Audley Back Before He Left

AudleyStubborn, defiant, belligerent, delusional? Audley Harrison, staring at 3 defeats in his last 5 fights, remains confident he will return better than ever and at championship level from his latest setback.  True the punch that flattened him this time was a cracker, with the small caveat that Sprott isn’t known as a devastating puncher, but alongside his conspicuous knockdown to a glancing blow from Danny Williams and the shiver light-punching Mark Krence sent down his spine, the furthering of his fistic career will be done without the security of an iron chin.

Ben Cohen, of Seconds Out, wrote an interesting piece earlier this week defending Harrison on the premise his new aggressive style, employed to regain fan support, left him open to counter shots just like the one Sprott detonated last weekend and the booing that welcomed his demise was unfair and unjust. I have some sympathy with that view. Harrison has worked hard to become a front-foot fighter and emboldened by the reviews of his victory over Danny Williams certainly set out to stop Michael Sprott and entertain the crowd in the process.

Such explainations or debate is largely futile, and serves only to throw a veneer of creditablity over an inescapable truth, Harrison has wasted talent and time in equal measure in the past six years. Now aged 35, even in the geriatric confines of the 2007 heavyweight division, his status as a prospect is now at an end. Instead he must look to blue-collar contemporaries like Sprott, who toiled away from the limelight and away from home to secure purses and opportunity for progress. Against the odds he secured victories on foreign fields and landed the dream shot versus Harrison. I’m not sure Harrison has the time, humility or ability to survive those perilous conditions and rebound beyond the current domestic class he’s failing in.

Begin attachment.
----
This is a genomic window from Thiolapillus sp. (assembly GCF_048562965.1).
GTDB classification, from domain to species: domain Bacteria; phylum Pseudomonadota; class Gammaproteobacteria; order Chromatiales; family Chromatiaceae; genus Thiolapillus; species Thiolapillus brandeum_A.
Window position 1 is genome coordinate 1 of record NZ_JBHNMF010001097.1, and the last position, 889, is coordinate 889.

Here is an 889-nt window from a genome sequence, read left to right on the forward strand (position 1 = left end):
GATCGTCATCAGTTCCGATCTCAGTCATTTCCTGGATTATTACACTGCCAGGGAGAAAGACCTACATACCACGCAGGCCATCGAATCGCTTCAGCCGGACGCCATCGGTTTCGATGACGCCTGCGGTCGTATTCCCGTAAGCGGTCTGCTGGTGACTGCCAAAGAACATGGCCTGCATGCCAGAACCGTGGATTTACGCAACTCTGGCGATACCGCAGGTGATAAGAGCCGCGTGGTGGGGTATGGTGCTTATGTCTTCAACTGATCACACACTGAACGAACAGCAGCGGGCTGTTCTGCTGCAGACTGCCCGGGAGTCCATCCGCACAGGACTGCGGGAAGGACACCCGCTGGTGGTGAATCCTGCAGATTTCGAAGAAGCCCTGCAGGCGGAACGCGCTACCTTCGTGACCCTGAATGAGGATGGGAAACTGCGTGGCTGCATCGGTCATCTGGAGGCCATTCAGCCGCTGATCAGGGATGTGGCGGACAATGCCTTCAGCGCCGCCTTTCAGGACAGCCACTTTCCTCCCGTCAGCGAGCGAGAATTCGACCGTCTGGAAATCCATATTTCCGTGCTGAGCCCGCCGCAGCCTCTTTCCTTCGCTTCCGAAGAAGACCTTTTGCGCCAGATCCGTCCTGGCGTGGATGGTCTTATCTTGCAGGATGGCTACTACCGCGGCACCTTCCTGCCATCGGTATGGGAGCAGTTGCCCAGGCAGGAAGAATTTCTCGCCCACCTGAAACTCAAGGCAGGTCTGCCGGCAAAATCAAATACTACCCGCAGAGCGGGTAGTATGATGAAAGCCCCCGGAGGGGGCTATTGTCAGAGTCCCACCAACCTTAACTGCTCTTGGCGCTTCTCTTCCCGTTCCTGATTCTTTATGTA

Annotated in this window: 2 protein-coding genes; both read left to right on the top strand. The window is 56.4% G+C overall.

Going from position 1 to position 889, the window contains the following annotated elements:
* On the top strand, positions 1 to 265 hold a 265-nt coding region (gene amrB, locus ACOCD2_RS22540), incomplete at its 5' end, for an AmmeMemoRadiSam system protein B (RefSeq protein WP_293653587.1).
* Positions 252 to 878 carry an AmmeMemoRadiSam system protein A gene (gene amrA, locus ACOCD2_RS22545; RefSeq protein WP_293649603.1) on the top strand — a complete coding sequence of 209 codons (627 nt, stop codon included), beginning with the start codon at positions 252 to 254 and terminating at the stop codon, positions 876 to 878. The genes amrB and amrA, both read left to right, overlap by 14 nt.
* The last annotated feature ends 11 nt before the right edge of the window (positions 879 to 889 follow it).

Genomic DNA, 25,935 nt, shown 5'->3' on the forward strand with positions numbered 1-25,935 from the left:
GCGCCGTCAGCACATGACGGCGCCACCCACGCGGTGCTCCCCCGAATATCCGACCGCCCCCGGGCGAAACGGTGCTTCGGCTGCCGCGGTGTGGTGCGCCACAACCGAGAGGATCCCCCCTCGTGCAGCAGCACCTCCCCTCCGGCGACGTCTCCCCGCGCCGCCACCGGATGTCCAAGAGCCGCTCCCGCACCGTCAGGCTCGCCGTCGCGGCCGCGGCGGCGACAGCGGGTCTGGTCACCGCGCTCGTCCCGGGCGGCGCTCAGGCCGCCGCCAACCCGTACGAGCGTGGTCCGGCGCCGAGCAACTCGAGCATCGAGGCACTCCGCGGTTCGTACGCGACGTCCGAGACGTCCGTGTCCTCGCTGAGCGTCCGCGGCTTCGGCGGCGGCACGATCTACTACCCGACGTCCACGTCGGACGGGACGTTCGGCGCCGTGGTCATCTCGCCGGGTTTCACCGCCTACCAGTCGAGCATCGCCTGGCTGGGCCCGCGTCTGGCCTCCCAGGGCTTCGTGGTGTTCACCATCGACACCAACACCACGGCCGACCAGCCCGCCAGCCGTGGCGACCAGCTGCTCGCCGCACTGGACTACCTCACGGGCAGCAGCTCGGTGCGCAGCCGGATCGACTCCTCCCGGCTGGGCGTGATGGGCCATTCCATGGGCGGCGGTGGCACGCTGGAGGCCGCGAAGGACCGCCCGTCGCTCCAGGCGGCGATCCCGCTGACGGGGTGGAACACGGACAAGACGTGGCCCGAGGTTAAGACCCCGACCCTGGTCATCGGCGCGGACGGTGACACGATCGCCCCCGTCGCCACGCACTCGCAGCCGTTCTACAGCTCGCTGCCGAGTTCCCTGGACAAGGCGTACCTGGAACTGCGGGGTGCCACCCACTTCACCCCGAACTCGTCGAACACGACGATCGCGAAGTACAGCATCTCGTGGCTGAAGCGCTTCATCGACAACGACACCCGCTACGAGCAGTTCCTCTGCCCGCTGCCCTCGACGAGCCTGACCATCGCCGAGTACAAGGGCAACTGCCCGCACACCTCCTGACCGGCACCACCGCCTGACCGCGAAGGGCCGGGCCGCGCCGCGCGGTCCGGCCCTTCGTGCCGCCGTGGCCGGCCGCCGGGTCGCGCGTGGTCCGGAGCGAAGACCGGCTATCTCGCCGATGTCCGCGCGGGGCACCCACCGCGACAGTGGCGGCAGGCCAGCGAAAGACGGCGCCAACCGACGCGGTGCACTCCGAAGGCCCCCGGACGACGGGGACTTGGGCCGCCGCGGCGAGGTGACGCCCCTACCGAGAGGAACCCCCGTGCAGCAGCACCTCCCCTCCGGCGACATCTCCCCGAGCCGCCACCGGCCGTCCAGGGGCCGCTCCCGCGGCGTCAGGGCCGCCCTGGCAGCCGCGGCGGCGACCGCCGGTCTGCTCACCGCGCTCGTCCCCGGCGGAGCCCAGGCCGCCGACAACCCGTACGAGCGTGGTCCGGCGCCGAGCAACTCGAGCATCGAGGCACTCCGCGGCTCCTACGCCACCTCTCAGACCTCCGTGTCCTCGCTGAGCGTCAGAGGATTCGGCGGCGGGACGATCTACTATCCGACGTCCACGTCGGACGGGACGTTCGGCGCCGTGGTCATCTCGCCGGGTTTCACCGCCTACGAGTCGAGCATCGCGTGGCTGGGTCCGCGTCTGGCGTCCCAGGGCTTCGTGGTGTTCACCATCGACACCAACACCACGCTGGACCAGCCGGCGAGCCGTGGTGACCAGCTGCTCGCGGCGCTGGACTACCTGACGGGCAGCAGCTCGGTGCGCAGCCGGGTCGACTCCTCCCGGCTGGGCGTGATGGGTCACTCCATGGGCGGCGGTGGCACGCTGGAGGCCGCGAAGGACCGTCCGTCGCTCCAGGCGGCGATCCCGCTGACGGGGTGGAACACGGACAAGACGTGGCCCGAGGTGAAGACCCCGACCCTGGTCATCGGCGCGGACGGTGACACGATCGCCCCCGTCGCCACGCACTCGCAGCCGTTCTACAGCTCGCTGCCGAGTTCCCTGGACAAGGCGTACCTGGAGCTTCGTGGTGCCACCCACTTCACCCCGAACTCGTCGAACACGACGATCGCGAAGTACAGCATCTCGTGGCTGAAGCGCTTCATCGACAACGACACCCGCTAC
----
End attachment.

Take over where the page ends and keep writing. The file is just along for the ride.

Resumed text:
In a statement available through his website, Harrison is certainly more phlegmatic about his present standing, increasingly humble – though he has little choice with a raft of defeats to his name – and one has to concede his willingness to climb back in the saddle suggests there is more than simply money driving him forward.

Click over to for the full statement, but in the meantime, the pick of the quotes and possibly the most revealing about Harrison’s state of mind is the last one:

I am sure the paying public will be curious to see this crazy guy whose career is effectively over, trying to kid himself, getting in there with nothing left but ego and fools pride. And the question is; how will it end? Will it be as the papers say or will I rise from the ashes once more to deliver on my promises?

I truly feel blessed with my life and although I lost the fight, I won’t lose the lesson.”

Some truth there. For the foreseeable future Harrison remains a draw, rather like the tabloid downfall of a celebrity, many will revel in seeing the huge egotist crash still further from the dizzy heights, Harrison too often opined, were destined to be his – perhaps, like predeccesors Eubank and Bruno, defeat can endear him to the people. It might take another one yet.

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